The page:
The law that Wendy Davis unsuccessfully fought so hard to keep from passing stipulated, among other things, that abortionists must have admitting privileges at a local hospital. This, according to abortion advocates, is a major problem, because most hospitals don’t want to associate with abortionists. Given the astounding regularity with which abortionists are found to practice under shoddy, unsanitary, unsafe, and negligent conditions, that’s not altogether surprising. Now, two Texas abortionists are suing University General Hospital Dallas, claiming that it violates discrimination laws.
During debate over HB 2, reproductive rights supporters predicted that hospitals would refuse to grant privileges to abortion providers out of fear of retaliation from anti-choice protesters; in subsequent court challenges to the law, the State of Texas argued that because federal and state laws prevent hospitals from discriminating against abortion providers, doctors who provide abortions would have plenty of legal recourse in the unlikely event they were denied privileges.
Now, Robinson and Ahluwalia are suing on precisely those anti-discrimination statutes, alleging that UGHD revoked their privileges not only because they are abortion providers, but at the behest of anti-choice activists who threatened the hospital with negative publicity if it continued to employ the doctors.
The hospital claims that the hospital does not provide gynecology services and, as such, is not able to treat complications from abortions. The letter that they sent to the two abortionists, Lamar Robinson and Jasbir Ahluwalia, says that granting them admitting privileges would be “disruptive to the business and reputation” of the hospital. They have already received threats of protests, which the hospital claims violates their bylaws of disruptive behavior, as well as damages the hospital’s reputation.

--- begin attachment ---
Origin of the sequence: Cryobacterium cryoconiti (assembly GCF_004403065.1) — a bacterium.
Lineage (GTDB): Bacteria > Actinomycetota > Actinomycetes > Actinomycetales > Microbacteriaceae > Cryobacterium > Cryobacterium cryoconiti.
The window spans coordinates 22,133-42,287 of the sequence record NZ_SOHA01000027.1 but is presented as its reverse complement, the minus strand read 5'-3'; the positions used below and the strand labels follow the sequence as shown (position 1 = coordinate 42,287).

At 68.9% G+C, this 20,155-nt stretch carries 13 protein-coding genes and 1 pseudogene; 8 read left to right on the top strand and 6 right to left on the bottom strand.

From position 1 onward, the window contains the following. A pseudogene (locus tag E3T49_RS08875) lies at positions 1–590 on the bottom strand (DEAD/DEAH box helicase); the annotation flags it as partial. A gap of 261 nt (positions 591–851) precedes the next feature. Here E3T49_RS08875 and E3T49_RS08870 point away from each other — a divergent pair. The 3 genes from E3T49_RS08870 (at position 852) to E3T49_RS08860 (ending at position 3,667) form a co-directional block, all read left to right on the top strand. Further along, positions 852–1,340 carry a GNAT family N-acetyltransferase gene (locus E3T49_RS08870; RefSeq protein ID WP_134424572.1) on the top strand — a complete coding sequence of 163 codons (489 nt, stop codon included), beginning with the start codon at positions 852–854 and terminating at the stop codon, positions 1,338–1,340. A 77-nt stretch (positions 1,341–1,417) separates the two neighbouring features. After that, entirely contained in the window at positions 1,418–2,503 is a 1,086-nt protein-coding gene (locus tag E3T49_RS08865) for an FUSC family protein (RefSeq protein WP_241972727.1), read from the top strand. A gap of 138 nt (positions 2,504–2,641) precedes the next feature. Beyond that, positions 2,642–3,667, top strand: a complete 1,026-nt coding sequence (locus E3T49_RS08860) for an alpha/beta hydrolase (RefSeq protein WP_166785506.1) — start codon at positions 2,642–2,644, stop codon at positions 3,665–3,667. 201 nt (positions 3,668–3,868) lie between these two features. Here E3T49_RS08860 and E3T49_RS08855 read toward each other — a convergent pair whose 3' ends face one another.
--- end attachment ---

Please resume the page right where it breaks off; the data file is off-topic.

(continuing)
According to the hospital, this is in their best interests – and it’s likely true, considering that the majority of Americans (including women) oppose abortion and supported the bill that requires abortionists to obtain admitting privileges.
Legally, the hospital may not have a leg to stand on. But if that’s the case, should it be? If the abortionists win their suit, then the message will be sent that hospitals are required to grant admitting privileges to abortionists. Should that really be the precedent that’s set? Should a hospital not be able to choose whether or not it wants to allow abortionists to be affiliated with it? It makes sense that the abortionists themselves want to push for this to become mandated, because – as late-term abortionist Susan Robinson pointed out – other doctors don’t like abortionists. They look down on them. A hospital, which is in the business of saving lives, shouldn’t be required to associate with a person who is in the business of taking them.